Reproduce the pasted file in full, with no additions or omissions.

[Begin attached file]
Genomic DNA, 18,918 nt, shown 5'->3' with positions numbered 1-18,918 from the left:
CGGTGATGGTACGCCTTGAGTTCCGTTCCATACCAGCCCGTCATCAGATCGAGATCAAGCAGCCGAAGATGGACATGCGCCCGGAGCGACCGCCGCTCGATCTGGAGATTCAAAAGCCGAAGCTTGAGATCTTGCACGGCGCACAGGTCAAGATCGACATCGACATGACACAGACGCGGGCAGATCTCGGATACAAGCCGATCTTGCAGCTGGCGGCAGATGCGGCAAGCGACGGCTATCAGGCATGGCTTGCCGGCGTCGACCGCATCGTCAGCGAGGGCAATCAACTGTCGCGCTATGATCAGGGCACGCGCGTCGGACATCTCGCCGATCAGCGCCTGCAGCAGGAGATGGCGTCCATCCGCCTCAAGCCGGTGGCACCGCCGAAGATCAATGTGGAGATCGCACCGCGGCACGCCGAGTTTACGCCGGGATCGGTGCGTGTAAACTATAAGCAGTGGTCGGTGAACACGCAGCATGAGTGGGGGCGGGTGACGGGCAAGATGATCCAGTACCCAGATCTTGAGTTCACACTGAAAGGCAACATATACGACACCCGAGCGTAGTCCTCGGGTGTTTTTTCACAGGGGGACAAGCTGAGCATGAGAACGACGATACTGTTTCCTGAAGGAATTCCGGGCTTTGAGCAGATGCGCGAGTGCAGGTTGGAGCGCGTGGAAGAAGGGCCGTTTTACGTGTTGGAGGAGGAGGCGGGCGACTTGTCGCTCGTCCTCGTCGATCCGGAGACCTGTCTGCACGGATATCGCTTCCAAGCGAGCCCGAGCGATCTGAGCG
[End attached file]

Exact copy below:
Genomic DNA, 18,918 nt, shown 5'->3' with positions numbered 1-18,918 from the left:
CGGTGATGGTACGCCTTGAGTTCCGTTCCATACCAGCCCGTCATCAGATCGAGATCAAGCAGCCGAAGATGGACATGCGCCCGGAGCGACCGCCGCTCGATCTGGAGATTCAAAAGCCGAAGCTTGAGATCTTGCACGGCGCACAGGTCAAGATCGACATCGACATGACACAGACGCGGGCAGATCTCGGATACAAGCCGATCTTGCAGCTGGCGGCAGATGCGGCAAGCGACGGCTATCAGGCATGGCTTGCCGGCGTCGACCGCATCGTCAGCGAGGGCAATCAACTGTCGCGCTATGATCAGGGCACGCGCGTCGGACATCTCGCCGATCAGCGCCTGCAGCAGGAGATGGCGTCCATCCGCCTCAAGCCGGTGGCACCGCCGAAGATCAATGTGGAGATCGCACCGCGGCACGCCGAGTTTACGCCGGGATCGGTGCGTGTAAACTATAAGCAGTGGTCGGTGAACACGCAGCATGAGTGGGGGCGGGTGACGGGCAAGATGATCCAGTACCCAGATCTTGAGTTCACACTGAAAGGCAACATATACGACACCCGAGCGTAGTCCTCGGGTGTTTTTTCACAGGGGGACAAGCTGAGCATGAGAACGACGATACTGTTTCCTGAAGGAATTCCGGGCTTTGAGCAGATGCGCGAGTGCAGGTTGGAGCGCGTGGAAGAAGGGCCGTTTTACGTGTTGGAGGAGGAGGCGGGCGACTTGTCGCTCGTCCTCGTCGATCCGGAGACCTGTCTGCACGGATATCGCTTCCAAGCGAGCCCGAGCGATCTGAGCG